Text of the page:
Once upon a time, when Lazard was a private partnership, as it was for the first 157 years of its nearly 175-year existence, and when the late Michel David-Weill, the last scion of the founding family, was still running the bank, it was not uncommon for a partner to have a bad year. Maybe his or her clients weren’t doing deals; maybe the M&A market was in the doldrums. Maybe he or she had momentarily lost their touch. Whatever the reason for the production hiccup, Michel, in his paternalistic, Parisian way, would decide to carry that partner from one year to the next, with the expectation that at some point his or her fecundity would pick up again.
In other words, Michel would still pay the guy, even though he probably didn’t deserve a bonus, or worse, should probably have been fired outright. But Michel didn’t do that. He paid them pretty darn well during a bad year, figuring at some point the person would return to the production levels of another time. He rarely fired a partner from the firm, which explains in large part why, during my six years at Lazard, from 1989 to 1995, there were something like 72 partners in banking and 72 non-partners in banking doing their work.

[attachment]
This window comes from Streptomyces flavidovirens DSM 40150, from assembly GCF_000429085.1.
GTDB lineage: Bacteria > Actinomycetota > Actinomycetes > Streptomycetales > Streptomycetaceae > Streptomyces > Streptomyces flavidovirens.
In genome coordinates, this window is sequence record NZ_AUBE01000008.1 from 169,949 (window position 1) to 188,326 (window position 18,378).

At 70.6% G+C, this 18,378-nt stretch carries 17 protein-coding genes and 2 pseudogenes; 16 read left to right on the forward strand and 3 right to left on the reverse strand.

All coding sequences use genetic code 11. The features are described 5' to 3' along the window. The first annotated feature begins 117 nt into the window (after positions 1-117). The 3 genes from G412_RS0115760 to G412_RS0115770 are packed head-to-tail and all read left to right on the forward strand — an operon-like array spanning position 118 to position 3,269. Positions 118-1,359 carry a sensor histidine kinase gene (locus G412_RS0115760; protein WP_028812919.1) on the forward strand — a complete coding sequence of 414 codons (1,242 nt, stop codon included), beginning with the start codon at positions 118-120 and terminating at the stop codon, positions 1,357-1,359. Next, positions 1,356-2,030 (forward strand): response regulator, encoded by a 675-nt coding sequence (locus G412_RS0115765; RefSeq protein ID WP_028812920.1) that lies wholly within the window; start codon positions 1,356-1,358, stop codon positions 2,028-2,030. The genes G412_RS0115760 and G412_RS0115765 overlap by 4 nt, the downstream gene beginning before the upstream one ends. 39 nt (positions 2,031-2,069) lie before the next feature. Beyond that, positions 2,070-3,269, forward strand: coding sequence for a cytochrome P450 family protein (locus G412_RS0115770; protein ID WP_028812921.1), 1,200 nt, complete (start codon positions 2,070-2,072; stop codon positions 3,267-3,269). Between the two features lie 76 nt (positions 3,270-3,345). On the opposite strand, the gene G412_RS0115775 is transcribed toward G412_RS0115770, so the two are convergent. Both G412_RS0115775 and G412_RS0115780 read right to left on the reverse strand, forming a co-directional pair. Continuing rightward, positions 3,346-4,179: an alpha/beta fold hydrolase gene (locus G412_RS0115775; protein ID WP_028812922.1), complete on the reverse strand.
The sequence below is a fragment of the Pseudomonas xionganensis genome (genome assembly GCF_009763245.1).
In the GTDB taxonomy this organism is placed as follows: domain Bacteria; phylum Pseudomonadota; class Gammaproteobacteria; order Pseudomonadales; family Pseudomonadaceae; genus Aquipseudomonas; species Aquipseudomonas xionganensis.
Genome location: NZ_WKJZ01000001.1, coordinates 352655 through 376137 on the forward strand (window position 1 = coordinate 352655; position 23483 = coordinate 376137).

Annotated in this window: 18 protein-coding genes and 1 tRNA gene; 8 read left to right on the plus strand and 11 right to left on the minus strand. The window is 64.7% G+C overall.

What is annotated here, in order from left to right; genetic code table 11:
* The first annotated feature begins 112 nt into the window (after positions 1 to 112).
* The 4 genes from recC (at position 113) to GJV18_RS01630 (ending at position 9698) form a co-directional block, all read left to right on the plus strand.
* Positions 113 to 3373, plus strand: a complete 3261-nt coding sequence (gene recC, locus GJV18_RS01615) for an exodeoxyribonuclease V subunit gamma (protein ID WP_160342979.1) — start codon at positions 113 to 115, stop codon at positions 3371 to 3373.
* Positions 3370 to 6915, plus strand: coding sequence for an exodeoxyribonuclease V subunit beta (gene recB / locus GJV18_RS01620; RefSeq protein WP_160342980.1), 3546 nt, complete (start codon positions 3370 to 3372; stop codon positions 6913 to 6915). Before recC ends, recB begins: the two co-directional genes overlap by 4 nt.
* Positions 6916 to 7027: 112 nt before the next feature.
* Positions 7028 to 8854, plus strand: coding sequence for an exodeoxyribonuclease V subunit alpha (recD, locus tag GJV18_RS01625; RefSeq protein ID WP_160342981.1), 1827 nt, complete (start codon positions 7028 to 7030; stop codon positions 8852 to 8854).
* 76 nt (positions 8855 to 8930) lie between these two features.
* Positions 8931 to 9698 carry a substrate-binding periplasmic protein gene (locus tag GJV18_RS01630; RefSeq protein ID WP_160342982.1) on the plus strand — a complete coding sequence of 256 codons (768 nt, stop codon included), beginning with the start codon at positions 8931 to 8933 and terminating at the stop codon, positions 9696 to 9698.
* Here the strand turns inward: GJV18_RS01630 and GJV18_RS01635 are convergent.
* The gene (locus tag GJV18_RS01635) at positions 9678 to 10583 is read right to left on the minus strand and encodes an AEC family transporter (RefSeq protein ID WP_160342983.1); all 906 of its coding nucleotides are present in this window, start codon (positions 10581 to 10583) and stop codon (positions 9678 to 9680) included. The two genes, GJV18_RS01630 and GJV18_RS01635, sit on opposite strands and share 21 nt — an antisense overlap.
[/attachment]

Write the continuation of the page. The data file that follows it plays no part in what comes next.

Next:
It was the opposite, or contrapositive, of a traditional inverted pyramid structure that you would find at most banks, with one or two senior bankers in an industry and then, underneath, a large supporting cast to do their work. Instead, at Lazard, it was an often punishing, often rewarding, firehose amount of work. But it also felt like a Florentine guild, where you were apprenticing with the very best M&A craftsmen, learning their art and science by working on the most important deals at any given moment.